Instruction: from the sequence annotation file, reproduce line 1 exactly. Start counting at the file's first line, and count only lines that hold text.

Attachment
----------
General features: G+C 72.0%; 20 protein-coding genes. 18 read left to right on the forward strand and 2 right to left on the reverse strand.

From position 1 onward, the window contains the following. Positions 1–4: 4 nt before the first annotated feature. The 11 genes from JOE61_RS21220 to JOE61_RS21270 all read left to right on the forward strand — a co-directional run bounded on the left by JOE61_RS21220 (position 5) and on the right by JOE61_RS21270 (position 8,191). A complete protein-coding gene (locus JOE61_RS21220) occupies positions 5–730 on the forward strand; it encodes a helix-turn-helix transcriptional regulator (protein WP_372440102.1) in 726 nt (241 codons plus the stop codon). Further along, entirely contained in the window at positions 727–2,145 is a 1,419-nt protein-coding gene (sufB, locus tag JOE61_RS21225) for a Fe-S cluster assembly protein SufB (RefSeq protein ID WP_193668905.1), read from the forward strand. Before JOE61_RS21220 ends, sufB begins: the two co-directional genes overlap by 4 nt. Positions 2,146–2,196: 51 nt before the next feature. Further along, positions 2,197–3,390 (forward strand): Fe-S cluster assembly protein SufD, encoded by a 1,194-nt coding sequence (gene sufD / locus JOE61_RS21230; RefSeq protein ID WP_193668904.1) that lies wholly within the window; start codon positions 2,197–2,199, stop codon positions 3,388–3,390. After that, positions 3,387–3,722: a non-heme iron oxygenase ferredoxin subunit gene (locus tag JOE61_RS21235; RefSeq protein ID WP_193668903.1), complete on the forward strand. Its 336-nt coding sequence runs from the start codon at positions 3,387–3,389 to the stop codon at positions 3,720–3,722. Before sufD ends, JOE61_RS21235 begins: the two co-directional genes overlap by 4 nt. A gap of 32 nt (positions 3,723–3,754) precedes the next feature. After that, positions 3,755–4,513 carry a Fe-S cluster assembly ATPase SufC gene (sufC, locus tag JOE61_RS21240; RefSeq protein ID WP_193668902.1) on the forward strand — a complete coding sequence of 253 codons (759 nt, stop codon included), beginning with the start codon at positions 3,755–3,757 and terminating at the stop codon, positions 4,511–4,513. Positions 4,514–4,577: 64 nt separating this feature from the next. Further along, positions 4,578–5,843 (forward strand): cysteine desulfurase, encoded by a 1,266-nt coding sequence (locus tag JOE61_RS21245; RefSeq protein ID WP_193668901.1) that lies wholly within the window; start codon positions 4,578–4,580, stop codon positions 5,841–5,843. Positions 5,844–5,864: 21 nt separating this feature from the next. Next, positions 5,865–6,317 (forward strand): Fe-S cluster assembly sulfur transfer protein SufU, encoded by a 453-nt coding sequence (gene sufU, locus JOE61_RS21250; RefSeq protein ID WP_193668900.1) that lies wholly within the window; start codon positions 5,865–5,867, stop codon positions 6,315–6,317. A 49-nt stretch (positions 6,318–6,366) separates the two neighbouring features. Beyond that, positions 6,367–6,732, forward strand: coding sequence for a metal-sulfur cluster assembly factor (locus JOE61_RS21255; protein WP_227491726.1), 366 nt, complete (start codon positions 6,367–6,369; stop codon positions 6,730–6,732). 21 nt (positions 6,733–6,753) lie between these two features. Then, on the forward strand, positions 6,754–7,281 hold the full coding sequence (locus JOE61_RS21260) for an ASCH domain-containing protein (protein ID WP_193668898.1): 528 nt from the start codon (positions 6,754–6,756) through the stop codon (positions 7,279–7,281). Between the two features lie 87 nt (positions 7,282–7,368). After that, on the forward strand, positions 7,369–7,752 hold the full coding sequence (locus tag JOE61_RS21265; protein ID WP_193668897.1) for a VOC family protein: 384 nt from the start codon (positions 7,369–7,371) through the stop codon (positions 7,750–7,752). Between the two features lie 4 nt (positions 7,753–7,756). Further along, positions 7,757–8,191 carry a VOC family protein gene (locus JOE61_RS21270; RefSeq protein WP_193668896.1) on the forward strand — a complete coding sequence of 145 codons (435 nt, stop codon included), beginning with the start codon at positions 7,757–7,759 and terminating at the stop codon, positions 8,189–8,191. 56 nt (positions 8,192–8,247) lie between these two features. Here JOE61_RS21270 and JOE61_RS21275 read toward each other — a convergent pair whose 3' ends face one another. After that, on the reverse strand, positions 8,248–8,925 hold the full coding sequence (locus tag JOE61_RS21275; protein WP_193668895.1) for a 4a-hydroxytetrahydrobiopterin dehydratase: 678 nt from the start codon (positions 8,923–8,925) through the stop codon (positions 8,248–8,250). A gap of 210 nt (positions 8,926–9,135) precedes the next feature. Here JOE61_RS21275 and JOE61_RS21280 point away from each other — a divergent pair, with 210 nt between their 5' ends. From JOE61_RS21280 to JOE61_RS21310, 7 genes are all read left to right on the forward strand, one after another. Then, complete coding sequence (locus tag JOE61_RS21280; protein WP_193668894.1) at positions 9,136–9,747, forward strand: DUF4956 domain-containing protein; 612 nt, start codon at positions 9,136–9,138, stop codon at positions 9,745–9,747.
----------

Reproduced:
General features: G+C 72.0%; 20 protein-coding genes. 18 read left to right on the forward strand and 2 right to left on the reverse strand.